in black and white
Main menu
Share a book About us Home
Biology Business Chemistry Computers Culture Economics Fiction Games Guide History Management Mathematical Medicine Mental Fitnes Physics Psychology Scince Sport Technics

IT Portfolio management step by step - Maizlish B

Maizlish B, Handler R. IT Portfolio management step by step - John Wiley & Sons, 2005. - 401 p.
ISBN.: 978-0-471-64984-8
Download (direct link): itportfoliomanagement2005.pdf
Previous << 1 .. 56 57 58 59 60 61 < 62 > 63 64 65 66 67 68 .. 181 >> Next

These views are usually provided in easy-to-digest reports and computerized interfaces, bubble charts, and graphs that help a decision-making committee (gatekeepers) determine and assess strategic alignment and the practicality of meeting key objectives against possible constraints (e.g., labor, budget, time, capacity). As shown in Exhibit 4.7, a bubble chart from ProSight, Inc. utilizing the account receivable from Exhibit 4.5 shows the account receivable (ERP) investment mapped according to the application priority index and budgetary unit. Totals for each budgetary unit is also shown. The bubble chart allows gatekeeps to quickly assess many variables and parameters. Bubble charts can be configured and easily manipulated for assessment.
It is also common that an investment is dependent on other investments and activities delivering business value. For instance, in some cases, measurable value is more aptly quantified according to the combined value of several related investments as opposed to a single isolated investment. It is important that readers keep in mind that the reliability of these models is dependent on the accuracy, timeliness, and relevance of the data and information used as inputs.
A fourth commonality is that all subportfolios are socialized through a decision-making committee as discussed in Chapter 3. Alternative options, sensitivity analysis, and trade-offs through the use of what-if and scenario planning provide the basis of the iterative process that occurs among gatekeepers in order to optimize limited resources. These discussions are complicated by the multiple goals of gatekeepers, assigning value to subjective and intangible factors, and reaching consensus on degree that each IT portfolio objective (e.g., balance, alignment, value, and practicality) should influence the final ranking and prioritization of investments. Reaching agreement on the weighting and scoring of criteria also provides the basis for assessing the impact of off-cycle priorities, easing the complexities associated with rapidly reprioritizing and revectoring resources to meet unexpected needs. As shown in Exhibit 4.8 from Mercury Interactive, scenario planning and web-based tools are effectively used for all subportfolios to analyze changes and assess impacts.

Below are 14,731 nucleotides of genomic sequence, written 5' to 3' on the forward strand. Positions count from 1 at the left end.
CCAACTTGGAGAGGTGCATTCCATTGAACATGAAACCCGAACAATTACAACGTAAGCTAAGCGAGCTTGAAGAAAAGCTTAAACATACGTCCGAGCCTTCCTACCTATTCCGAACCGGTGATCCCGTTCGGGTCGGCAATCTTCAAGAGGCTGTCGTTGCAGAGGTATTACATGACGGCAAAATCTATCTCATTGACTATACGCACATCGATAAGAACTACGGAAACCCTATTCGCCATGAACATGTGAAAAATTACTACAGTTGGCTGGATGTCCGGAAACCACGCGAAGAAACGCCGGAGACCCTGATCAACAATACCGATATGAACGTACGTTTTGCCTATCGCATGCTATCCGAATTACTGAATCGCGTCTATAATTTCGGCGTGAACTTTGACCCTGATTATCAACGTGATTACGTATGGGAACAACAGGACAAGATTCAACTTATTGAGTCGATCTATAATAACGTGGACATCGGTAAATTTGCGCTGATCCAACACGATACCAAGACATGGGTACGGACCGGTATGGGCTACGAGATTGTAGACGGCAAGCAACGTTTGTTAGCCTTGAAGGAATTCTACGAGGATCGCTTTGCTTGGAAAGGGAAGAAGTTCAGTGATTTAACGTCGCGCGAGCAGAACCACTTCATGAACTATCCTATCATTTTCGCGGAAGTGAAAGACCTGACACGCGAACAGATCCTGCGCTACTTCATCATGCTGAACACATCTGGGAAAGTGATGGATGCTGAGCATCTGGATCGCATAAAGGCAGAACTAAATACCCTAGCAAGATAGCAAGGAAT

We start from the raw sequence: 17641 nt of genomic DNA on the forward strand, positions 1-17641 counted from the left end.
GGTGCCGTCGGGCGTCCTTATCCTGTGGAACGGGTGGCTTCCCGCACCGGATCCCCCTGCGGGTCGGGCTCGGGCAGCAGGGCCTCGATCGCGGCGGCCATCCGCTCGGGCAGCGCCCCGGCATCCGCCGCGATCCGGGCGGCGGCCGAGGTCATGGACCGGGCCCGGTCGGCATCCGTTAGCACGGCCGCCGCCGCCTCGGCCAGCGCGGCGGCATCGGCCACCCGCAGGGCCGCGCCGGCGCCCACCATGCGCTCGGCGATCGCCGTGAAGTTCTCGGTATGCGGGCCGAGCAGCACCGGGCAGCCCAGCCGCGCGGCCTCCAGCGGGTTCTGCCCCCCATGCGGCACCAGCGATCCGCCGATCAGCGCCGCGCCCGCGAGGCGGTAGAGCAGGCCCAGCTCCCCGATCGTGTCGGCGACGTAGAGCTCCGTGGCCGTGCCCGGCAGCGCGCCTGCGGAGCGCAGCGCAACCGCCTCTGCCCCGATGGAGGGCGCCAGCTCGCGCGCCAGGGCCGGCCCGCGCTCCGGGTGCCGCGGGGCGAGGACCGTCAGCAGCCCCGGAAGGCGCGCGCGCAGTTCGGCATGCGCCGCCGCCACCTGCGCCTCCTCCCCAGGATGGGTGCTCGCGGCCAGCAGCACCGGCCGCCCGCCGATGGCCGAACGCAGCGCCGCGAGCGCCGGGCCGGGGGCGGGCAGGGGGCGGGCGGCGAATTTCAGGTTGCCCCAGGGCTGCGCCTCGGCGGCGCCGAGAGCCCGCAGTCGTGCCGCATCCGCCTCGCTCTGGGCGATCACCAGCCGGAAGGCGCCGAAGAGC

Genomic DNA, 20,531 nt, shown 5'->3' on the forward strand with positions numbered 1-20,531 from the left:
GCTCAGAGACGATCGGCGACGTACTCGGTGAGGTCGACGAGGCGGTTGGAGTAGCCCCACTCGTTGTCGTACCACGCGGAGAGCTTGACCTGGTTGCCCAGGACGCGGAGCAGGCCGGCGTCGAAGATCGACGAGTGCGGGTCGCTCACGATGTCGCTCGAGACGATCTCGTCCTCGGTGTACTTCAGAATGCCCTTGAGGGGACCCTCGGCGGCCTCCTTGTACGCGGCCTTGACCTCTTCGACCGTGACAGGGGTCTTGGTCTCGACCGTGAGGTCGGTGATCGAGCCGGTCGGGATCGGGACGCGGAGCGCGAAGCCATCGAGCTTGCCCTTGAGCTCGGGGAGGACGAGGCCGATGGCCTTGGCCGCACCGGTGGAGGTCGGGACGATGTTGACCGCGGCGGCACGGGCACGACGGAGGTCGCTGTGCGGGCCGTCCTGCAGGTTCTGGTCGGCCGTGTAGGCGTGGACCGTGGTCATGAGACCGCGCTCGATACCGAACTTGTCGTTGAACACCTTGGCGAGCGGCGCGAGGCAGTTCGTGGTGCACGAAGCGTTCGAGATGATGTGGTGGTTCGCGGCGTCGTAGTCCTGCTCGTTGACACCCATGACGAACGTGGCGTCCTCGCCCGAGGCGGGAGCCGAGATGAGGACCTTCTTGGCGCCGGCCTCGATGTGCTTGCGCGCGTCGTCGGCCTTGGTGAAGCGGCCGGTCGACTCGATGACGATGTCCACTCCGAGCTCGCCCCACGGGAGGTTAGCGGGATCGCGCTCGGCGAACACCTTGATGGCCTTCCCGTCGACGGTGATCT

Source: Copyright 2005 ProSight, Inc.
Last, continuous communication forms the most essential element of IT portfolio management. IT portfolio management is a people process, and communication and collaboration using the same language and vocabulary is an essential aspect of the process. Priorities, changes, risks, uncertainties, constraints, resource allocations, dependencies, time frames, criticality, benefits, and new requirements form a small fraction of the constant streams of communication that must occur within a company for IT portfolio management to be successful. The subportfolios must allow employees to easily drill down to granular levels of information and collaborate with others regarding issues or concerns. Priorities, critical tasks, and hot spots are visible and identified early, ensuring that they have the attention of executive management.
For some, IT portfolio management will be viewed as a large (and negative) change. For these employees, exposing data and information is viewed as a threat to decisions they have (or have not) made. In addition, it compromises their ability to procure IT investments on an ad hoc basis. Overcoming many of these ingrained behaviors can be very challenging. Incentives that tie the success of the subportfolio to compensation combined with rigorous training that addresses the IT portfolio management process and explains its impact on employees are effective ways to educate, change behaviors, and reach consensus and compliance.
Exhibit 4.9, Pacific Edge Softwares selection dashboard, demonstrates how many of the areas identified in this section come together. Although the exhibit represents the IT project portfolio, all subportfolios could be reflected in the diagram. Indicators (circle, star, arrow) are highlighted that show the investment,
litnrWMtn ImjBf, Mm ,

^ U ]Pll JFL ^ * ID . C* fa-oo fdilha | uwi | 1? | (v-.
mu roc
MNP. v IMC tr, ATI InCitaTt i
* PNtftfttt m <]
' ::u rxt
^ iid^rr .. Jn... t 477
.'TctrfKnc. i.moxro
& 9 f3 #
R . .4. V -1
P ݫ (7 OMiMh P 4 P
(7 w I'HIfTi!
Mm [> Matr fv3ii3 (5,<,0
rv. A <j 'ial .
ó˳ ˲ DtfiCaclb Mi. <t LJbliil fcfl.UlXlJIllll < *!-*
Previous << 1 .. 56 57 58 59 60 61 < 62 > 63 64 65 66 67 68 .. 181 >> Next